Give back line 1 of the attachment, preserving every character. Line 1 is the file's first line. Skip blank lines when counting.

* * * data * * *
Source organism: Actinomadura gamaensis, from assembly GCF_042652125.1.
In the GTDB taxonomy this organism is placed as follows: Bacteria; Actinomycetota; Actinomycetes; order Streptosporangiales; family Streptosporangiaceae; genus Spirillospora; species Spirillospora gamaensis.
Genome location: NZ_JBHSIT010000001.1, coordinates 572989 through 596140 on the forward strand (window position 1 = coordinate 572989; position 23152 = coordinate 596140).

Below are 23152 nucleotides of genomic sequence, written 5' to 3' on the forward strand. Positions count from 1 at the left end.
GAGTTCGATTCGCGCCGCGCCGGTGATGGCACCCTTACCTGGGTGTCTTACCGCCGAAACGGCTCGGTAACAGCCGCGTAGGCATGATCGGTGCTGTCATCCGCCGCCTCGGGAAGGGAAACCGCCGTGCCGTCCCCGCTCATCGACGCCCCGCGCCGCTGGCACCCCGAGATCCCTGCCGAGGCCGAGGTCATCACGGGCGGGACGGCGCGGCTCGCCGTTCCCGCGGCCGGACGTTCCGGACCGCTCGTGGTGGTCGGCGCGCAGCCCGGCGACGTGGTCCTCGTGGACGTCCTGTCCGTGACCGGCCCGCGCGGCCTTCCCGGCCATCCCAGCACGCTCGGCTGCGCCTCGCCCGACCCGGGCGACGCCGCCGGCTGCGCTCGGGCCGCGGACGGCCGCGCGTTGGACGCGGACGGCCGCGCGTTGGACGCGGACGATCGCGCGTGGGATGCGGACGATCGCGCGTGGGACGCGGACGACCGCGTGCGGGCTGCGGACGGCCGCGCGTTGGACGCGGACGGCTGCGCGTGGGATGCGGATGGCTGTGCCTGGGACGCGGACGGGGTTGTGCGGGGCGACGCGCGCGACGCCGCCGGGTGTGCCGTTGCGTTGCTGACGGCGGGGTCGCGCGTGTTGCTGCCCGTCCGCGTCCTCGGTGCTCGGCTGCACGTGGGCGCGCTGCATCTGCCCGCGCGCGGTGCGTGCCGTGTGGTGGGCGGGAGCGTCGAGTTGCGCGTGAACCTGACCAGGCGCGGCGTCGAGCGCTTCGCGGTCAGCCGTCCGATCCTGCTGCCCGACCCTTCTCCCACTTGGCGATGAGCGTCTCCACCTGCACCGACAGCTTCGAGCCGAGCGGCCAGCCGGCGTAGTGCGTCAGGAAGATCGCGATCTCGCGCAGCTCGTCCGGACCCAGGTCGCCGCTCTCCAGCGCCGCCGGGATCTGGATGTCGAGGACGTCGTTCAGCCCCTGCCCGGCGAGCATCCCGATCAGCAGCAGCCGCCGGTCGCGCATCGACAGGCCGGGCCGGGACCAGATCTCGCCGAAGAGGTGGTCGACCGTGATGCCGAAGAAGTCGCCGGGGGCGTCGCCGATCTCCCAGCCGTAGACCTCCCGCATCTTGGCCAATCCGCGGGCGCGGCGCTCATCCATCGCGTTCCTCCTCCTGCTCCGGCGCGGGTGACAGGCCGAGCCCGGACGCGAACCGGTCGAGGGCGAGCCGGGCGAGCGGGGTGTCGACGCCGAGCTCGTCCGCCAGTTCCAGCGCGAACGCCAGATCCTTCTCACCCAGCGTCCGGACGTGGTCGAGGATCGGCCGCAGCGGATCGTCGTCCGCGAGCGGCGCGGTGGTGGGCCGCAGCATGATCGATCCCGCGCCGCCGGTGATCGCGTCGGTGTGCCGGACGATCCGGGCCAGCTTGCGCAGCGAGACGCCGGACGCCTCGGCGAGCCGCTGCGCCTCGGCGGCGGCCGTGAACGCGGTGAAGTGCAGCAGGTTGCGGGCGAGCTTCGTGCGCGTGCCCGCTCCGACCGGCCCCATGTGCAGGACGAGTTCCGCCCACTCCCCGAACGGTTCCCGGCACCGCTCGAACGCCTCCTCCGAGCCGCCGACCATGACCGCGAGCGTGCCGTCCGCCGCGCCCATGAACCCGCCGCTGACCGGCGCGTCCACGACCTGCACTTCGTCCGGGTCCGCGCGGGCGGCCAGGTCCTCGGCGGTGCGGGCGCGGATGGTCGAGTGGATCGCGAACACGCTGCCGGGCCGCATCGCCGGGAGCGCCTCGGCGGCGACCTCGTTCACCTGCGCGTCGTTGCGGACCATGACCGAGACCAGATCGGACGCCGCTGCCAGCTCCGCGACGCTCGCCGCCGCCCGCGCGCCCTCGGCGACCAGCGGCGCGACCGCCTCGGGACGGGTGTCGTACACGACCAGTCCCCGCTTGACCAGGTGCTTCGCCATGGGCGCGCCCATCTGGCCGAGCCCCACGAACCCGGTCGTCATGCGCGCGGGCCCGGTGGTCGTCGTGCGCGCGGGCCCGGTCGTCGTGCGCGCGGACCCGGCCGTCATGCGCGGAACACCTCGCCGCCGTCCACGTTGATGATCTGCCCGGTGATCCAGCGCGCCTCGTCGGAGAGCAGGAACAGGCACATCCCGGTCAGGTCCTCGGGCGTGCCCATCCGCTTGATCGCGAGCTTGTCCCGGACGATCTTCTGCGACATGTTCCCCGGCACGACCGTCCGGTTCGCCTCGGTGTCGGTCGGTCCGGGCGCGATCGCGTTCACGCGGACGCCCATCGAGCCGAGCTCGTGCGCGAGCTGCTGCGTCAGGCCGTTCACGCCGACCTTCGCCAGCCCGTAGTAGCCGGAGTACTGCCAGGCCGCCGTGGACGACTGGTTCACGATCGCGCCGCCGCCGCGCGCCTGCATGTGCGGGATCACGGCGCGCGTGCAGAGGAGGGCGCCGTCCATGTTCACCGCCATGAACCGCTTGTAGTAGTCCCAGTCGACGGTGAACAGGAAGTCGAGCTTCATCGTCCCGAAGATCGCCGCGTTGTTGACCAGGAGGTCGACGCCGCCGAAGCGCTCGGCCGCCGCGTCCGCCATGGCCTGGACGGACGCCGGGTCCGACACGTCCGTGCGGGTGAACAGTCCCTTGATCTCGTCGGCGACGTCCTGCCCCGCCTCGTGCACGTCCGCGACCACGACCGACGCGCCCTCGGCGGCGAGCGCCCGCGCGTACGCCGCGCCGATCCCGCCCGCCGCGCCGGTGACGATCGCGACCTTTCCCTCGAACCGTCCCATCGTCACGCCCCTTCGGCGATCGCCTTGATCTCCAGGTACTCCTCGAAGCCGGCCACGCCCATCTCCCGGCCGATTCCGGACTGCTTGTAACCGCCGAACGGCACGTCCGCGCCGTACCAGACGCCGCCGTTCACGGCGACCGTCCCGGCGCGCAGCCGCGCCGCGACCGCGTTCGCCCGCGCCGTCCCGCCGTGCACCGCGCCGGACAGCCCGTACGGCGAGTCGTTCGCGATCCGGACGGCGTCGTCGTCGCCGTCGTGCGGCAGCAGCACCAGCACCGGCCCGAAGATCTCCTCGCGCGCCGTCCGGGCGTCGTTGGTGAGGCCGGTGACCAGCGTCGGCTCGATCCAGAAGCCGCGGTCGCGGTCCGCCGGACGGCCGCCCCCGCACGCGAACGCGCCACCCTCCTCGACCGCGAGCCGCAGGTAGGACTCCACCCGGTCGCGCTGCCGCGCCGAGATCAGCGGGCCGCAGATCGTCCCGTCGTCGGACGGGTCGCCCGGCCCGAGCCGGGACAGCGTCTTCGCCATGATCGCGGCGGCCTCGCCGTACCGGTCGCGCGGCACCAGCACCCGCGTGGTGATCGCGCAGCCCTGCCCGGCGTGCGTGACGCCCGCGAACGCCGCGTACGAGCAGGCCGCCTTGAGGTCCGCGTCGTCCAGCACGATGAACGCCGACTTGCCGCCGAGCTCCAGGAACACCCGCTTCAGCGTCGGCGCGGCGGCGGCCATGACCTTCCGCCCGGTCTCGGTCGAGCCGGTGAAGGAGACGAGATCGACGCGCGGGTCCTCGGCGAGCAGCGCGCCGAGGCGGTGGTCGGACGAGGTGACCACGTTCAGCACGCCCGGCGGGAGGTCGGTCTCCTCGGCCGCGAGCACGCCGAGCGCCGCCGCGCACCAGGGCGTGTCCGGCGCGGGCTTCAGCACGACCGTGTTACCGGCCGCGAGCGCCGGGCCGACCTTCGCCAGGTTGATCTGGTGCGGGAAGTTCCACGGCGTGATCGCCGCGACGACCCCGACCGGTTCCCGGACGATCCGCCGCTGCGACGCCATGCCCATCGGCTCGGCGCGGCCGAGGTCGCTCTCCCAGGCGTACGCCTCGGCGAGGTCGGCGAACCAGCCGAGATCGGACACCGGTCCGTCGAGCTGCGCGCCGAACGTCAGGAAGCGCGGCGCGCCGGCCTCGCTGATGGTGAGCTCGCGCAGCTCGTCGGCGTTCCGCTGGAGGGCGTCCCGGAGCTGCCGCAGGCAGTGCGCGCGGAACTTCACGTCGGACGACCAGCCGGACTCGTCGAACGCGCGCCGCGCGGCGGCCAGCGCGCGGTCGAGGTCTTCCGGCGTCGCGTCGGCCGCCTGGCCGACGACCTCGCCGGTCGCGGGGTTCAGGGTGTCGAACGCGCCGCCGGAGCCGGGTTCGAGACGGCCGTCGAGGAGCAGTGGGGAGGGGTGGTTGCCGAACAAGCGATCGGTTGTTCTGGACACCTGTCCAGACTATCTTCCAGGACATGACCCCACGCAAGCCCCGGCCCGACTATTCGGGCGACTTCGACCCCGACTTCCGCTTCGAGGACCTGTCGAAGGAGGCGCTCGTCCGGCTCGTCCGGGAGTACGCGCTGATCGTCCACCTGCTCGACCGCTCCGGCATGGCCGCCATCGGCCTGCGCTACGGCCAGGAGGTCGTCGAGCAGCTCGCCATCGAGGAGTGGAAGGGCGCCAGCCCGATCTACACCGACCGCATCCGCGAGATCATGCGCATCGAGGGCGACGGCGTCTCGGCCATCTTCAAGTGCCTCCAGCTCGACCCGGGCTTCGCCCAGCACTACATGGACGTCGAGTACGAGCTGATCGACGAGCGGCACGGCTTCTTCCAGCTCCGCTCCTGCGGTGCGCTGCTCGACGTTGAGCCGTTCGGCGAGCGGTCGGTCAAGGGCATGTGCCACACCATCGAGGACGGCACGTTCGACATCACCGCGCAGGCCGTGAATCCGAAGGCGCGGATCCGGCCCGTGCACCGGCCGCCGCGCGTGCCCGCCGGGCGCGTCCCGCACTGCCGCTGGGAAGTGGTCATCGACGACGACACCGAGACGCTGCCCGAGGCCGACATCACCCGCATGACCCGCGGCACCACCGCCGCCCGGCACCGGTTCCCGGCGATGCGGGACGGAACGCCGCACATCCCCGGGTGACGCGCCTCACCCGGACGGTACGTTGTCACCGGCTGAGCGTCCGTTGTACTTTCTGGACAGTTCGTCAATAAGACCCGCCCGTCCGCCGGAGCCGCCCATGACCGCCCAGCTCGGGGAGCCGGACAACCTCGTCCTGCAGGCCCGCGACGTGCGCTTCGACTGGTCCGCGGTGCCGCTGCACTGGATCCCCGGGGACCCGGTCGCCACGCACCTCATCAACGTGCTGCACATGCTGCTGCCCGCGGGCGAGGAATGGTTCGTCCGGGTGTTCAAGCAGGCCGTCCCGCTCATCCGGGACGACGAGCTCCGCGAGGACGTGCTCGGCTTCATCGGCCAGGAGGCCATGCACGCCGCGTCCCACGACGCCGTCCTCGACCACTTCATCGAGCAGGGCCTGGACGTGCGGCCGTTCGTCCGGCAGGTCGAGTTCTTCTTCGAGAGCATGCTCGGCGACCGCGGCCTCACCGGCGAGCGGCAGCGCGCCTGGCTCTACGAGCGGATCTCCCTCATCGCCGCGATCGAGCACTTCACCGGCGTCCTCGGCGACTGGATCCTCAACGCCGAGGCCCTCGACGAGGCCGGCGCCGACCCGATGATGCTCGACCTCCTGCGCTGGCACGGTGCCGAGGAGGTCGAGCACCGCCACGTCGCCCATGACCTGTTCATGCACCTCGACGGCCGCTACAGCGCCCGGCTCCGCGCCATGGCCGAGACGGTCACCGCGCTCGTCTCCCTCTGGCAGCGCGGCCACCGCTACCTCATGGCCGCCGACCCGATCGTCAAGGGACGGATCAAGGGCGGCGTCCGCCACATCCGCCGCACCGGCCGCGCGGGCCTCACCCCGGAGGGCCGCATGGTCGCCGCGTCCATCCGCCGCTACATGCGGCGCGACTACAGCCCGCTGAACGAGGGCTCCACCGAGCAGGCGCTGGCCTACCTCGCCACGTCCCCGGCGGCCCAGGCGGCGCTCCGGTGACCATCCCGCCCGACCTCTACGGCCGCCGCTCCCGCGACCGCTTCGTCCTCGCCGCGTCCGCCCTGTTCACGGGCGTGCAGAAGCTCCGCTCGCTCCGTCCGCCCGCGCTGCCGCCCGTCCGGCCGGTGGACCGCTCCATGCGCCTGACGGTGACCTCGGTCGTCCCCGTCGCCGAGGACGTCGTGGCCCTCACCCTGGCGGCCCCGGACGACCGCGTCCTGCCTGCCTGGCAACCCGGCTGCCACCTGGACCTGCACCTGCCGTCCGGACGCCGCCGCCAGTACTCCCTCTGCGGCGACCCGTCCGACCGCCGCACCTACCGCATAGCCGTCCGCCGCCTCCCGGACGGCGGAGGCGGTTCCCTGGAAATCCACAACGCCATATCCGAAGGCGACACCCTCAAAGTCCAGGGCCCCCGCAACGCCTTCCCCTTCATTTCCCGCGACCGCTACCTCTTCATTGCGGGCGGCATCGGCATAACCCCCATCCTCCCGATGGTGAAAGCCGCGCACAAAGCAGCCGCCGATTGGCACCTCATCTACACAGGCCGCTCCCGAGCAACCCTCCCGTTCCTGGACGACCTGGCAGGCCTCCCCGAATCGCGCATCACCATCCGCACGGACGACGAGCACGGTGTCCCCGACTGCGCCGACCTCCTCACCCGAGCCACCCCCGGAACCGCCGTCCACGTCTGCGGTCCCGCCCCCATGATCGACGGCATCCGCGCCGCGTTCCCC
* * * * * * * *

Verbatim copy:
Source organism: Actinomadura gamaensis, from assembly GCF_042652125.1.